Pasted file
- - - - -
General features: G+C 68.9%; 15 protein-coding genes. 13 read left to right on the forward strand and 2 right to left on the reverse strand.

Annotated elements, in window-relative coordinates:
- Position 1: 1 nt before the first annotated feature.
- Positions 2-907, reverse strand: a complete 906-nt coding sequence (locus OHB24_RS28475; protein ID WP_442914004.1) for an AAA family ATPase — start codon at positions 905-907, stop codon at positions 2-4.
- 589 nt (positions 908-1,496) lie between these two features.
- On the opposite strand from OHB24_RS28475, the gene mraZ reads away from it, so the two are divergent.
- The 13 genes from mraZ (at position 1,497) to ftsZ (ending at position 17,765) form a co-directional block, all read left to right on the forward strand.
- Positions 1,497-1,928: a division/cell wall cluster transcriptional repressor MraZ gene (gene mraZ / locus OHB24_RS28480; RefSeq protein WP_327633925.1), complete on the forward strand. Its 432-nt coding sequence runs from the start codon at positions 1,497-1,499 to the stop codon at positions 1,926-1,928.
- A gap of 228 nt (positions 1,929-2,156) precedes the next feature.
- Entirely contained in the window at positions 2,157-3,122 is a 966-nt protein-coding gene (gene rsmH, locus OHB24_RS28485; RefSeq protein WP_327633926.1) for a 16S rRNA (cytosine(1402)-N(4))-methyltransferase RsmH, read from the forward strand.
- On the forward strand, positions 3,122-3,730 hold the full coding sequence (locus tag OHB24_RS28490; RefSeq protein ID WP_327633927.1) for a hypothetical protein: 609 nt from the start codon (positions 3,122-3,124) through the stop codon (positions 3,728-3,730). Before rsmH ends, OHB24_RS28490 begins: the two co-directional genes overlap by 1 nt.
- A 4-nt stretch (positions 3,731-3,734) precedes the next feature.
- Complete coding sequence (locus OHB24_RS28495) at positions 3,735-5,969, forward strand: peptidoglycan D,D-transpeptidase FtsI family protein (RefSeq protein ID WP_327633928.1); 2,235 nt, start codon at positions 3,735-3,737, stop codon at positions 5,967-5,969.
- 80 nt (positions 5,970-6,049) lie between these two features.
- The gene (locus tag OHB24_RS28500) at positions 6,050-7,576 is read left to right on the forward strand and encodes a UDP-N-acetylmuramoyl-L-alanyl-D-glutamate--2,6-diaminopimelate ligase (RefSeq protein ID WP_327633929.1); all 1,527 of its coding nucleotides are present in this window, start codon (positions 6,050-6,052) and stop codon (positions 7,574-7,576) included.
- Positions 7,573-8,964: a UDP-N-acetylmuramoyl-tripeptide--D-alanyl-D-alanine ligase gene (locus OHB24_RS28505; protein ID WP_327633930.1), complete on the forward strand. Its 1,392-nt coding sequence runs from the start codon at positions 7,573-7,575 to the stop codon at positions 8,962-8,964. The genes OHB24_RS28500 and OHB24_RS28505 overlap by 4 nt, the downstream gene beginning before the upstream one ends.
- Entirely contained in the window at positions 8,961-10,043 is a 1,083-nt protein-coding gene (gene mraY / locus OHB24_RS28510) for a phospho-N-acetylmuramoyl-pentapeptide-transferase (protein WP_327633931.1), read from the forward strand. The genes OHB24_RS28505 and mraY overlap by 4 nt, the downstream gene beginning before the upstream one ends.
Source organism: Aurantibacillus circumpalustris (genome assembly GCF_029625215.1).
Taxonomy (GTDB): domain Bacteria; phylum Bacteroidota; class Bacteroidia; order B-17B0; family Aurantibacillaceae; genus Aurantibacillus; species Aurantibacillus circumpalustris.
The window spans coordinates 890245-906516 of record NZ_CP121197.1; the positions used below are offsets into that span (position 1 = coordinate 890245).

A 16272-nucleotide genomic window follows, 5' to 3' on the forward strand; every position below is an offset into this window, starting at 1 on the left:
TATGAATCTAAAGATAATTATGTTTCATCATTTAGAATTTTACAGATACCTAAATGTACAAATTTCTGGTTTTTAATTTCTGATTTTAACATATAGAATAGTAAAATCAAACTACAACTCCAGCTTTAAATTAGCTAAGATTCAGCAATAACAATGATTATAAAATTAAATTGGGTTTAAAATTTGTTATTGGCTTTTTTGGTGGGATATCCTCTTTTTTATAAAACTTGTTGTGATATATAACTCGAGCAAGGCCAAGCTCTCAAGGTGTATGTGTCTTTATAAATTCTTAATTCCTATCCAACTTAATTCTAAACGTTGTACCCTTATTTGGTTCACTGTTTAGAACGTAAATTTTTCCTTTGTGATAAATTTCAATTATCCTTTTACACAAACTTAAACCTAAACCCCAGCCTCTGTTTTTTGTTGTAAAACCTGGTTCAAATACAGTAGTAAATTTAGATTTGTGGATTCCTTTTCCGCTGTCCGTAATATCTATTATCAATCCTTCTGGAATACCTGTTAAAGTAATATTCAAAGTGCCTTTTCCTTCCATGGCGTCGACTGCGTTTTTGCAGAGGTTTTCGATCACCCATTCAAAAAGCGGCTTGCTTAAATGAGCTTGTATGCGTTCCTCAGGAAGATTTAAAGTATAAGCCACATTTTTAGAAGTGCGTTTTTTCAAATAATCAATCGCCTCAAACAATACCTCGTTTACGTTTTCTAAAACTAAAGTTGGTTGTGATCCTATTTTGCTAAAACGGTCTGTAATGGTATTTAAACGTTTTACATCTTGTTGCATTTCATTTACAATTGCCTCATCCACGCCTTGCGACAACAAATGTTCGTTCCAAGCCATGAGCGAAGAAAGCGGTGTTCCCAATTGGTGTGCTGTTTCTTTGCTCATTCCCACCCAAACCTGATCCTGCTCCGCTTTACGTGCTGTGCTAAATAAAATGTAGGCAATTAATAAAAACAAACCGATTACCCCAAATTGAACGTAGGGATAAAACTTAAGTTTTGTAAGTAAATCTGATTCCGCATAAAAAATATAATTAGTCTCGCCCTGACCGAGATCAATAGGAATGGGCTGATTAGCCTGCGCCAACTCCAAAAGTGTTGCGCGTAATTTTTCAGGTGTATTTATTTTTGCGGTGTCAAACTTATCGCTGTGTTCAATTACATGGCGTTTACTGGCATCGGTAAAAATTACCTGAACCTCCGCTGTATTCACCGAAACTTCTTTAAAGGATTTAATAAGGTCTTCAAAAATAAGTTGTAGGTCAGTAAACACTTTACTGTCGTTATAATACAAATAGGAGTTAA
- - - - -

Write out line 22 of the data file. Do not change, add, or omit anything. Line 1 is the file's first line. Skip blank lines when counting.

TATGAATCTAAAGATAATTATGTTTCATCATTTAGAATTTTACAGATACCTAAATGTACAAATTTCTGGTTTTTAATTTCTGATTTTAACATATAGAATAGTAAAATCAAACTACAACTCCAGCTTTAAATTAGCTAAGATTCAGCAATAACAATGATTATAAAATTAAATTGGGTTTAAAATTTGTTATTGGCTTTTTTGGTGGGATATCCTCTTTTTTATAAAACTTGTTGTGATATATAACTCGAGCAAGGCCAAGCTCTCAAGGTGTATGTGTCTTTATAAATTCTTAATTCCTATCCAACTTAATTCTAAACGTTGTACCCTTATTTGGTTCACTGTTTAGAACGTAAATTTTTCCTTTGTGATAAATTTCAATTATCCTTTTACACAAACTTAAACCTAAACCCCAGCCTCTGTTTTTTGTTGTAAAACCTGGTTCAAATACAGTAGTAAATTTAGATTTGTGGATTCCTTTTCCGCTGTCCGTAATATCTATTATCAATCCTTCTGGAATACCTGTTAAAGTAATATTCAAAGTGCCTTTTCCTTCCATGGCGTCGACTGCGTTTTTGCAGAGGTTTTCGATCACCCATTCAAAAAGCGGCTTGCTTAAATGAGCTTGTATGCGTTCCTCAGGAAGATTTAAAGTATAAGCCACATTTTTAGAAGTGCGTTTTTTCAAATAATCAATCGCCTCAAACAATACCTCGTTTACGTTTTCTAAAACTAAAGTTGGTTGTGATCCTATTTTGCTAAAACGGTCTGTAATGGTATTTAAACGTTTTACATCTTGTTGCATTTCATTTACAATTGCCTCATCCACGCCTTGCGACAACAAATGTTCGTTCCAAGCCATGAGCGAAGAAAGCGGTGTTCCCAATTGGTGTGCTGTTTCTTTGCTCATTCCCACCCAAACCTGATCCTGCTCCGCTTTACGTGCTGTGCTAAATAAAATGTAGGCAATTAATAAAAACAAACCGATTACCCCAAATTGAACGTAGGGATAAAACTTAAGTTTTGTAAGTAAATCTGATTCCGCATAAAAAATATAATTAGTCTCGCCCTGACCGAGATCAATAGGAATGGGCTGATTAGCCTGCGCCAACTCCAAAAGTGTTGCGCGTAATTTTTCAGGTGTATTTATTTTTGCGGTGTCAAACTTATCGCTGTGTTCAATTACATGGCGTTTACTGGCATCGGTAAAAATTACCTGAACCTCCGCTGTATTCACCGAAACTTCTTTAAAGGATTTAATAAGGTCTTCAAAAATAAGTTGTAGGTCAGTAAACACTTTACTGTCGTTATAATACAAATAGGAGTTAA